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SuperNoVa Mom

I've been dealing with this myself for a while and have come to the conclusion that the old saying is true, "It takes a village to raise a child," especially when the other villagers/parents aren't watching their child. In the first incident, I would have said gently but firmly, "Let's not yell at other people, and please don't get in her face," -- while pushing her back again gently but firmly out of my daughter's face. My reaction in the second instance would range from telling my daughter to just stay away from the boy and telling him to stay away from her (if I didn't want to cause a scene) to loudly scolding the kid until his parents came around (if I did want a scene). My own child has been gently scolded at a playground, and while I was angry at first, I couldn't very well say anything because I would have done the same thing. Maybe you could start a page devoted to Playground Etiquette, with suggestions for solutions from readers? Hmmm,food for blog thought?

Linda

We've been working on teaching our kids to defend themselves by saying things like 'no, that wasn't nice,' 'no, please stop doing that,' or just staying 'no' and coming to tell us. I am usually the one with other people scolding my kids. My kids are wild and with two it's often hard to watch both at the same time and they tend to wander many times where I can't always keep tabs on both. I am grateful for parents who do say something, but sometimes they are often a bit harsh. I like for my kids, while directed properly, to work out some of their own problems with other kids. Especially my 4 year old. But it really depends on what happened, where you are and your own kids. My 4-year old likes to be empowered with turning around and telling the kid, "no, that was not a nice thing to do" and then walking off.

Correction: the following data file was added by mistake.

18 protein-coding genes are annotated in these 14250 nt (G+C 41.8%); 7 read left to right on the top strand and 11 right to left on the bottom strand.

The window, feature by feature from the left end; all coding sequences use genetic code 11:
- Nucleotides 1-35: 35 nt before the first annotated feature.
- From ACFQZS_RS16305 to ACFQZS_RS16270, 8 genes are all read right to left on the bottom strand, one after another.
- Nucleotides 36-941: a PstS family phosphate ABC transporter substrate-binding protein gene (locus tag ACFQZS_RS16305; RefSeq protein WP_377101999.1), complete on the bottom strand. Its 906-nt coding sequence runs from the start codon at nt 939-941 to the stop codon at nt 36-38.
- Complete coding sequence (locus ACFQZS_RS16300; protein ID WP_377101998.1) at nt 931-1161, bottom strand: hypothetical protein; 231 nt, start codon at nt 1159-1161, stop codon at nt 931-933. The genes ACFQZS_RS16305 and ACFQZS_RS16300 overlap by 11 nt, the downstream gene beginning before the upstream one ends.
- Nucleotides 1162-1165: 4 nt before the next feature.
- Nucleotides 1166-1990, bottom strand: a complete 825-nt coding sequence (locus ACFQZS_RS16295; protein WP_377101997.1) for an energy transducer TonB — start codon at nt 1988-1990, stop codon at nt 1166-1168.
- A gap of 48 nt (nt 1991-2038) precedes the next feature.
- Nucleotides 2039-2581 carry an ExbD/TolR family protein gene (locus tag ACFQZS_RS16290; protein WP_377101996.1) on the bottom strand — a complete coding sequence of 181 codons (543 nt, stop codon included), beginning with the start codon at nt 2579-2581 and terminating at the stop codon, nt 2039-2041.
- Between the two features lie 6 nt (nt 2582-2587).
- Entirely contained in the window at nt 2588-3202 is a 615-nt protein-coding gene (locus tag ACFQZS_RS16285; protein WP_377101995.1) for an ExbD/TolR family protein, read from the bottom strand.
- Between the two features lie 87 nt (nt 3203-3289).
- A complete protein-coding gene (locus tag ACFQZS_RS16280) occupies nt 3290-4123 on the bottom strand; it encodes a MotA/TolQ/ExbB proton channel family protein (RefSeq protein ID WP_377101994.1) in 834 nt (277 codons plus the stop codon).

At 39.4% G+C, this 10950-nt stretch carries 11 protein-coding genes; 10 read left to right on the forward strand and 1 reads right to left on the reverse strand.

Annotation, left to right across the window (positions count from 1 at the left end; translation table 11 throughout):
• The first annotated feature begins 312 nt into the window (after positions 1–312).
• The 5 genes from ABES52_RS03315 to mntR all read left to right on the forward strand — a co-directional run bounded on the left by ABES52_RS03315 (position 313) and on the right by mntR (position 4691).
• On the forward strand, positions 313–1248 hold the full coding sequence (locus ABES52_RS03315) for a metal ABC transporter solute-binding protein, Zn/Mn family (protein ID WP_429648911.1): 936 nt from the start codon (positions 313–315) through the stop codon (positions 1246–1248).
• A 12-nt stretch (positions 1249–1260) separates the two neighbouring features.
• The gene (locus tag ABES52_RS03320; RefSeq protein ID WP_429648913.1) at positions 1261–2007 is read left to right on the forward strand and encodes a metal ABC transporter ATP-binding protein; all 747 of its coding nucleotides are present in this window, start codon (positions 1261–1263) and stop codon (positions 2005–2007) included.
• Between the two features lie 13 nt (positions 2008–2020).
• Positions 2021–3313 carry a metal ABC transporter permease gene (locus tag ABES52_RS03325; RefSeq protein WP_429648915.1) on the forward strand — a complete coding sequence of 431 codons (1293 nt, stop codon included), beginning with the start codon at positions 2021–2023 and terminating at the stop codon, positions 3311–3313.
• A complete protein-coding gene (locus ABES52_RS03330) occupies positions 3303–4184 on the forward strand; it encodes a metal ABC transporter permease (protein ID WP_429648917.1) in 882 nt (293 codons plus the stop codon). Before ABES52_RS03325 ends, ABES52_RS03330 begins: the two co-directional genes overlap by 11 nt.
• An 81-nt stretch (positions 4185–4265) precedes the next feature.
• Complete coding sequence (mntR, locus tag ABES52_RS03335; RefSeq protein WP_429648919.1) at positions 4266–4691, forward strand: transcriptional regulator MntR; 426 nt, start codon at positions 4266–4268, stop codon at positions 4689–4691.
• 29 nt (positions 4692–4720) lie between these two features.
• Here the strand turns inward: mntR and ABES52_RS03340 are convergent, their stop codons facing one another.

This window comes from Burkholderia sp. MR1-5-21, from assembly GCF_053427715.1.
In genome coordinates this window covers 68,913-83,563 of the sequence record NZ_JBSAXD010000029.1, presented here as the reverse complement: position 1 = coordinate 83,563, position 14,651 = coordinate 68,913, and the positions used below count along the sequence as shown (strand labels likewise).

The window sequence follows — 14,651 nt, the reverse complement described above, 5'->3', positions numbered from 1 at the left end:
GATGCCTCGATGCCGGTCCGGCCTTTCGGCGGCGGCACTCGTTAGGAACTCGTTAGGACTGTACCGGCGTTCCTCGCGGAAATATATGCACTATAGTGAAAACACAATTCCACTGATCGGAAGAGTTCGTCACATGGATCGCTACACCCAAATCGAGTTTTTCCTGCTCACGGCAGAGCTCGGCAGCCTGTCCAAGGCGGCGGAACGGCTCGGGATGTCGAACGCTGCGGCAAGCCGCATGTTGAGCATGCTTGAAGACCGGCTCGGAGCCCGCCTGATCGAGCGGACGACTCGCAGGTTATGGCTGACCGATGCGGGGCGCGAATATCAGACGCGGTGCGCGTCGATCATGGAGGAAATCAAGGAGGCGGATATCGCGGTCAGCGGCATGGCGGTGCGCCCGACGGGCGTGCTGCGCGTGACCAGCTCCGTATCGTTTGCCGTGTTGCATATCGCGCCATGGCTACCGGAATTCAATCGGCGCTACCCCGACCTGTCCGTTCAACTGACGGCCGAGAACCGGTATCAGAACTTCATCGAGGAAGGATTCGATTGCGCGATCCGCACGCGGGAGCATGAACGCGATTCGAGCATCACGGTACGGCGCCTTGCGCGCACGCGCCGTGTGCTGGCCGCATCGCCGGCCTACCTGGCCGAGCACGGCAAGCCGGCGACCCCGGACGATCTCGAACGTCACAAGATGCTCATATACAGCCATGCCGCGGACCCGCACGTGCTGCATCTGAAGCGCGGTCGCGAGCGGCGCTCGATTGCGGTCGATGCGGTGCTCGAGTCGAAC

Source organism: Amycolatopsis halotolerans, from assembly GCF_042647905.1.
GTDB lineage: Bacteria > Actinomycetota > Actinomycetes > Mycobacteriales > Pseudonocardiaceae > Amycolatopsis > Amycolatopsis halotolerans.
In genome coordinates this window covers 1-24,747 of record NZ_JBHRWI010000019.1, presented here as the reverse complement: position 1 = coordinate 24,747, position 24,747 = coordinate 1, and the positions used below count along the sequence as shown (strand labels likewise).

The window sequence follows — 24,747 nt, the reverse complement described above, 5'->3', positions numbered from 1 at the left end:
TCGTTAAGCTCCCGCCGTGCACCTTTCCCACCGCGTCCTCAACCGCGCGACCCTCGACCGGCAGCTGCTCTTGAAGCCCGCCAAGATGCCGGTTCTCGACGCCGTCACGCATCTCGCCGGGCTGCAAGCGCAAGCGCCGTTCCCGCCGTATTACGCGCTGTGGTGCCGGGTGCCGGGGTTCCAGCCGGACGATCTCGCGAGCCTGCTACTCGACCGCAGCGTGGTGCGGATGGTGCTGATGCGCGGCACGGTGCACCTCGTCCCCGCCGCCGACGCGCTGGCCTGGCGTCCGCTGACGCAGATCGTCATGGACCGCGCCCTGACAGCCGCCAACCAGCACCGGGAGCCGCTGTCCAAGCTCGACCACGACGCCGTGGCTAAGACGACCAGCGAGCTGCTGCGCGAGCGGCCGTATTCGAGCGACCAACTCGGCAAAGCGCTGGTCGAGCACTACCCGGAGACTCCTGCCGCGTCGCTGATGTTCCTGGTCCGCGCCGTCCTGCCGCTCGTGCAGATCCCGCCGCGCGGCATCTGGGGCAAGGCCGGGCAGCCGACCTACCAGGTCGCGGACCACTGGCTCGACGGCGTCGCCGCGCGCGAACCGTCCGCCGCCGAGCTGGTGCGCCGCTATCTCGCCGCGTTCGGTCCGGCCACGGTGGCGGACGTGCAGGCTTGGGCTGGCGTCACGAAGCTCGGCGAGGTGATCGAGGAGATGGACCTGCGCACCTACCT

JenInReston

I fall on the 'let them work it out' side of the fence. I kiss the booboos, sooth the ego (if needed) then trust my kid to avoid the bully...or not, but I let my 2 year fight his own battles (within reason, of course). Hovering seems more detrimental to me than a skint knee and hurt feelings. A kid would really have to scare me to gain a reprimand from me and if I do say something it would be pretty neutral like, "can we play in nicer way, guys?" On the opposite side, if my child was bullying, I would NOT get mad if you said something to him. Of course, he's small and not too mean, but when he needs to be reminded to be nice, it's often more effective from strangers, so by all means... It does take a village.

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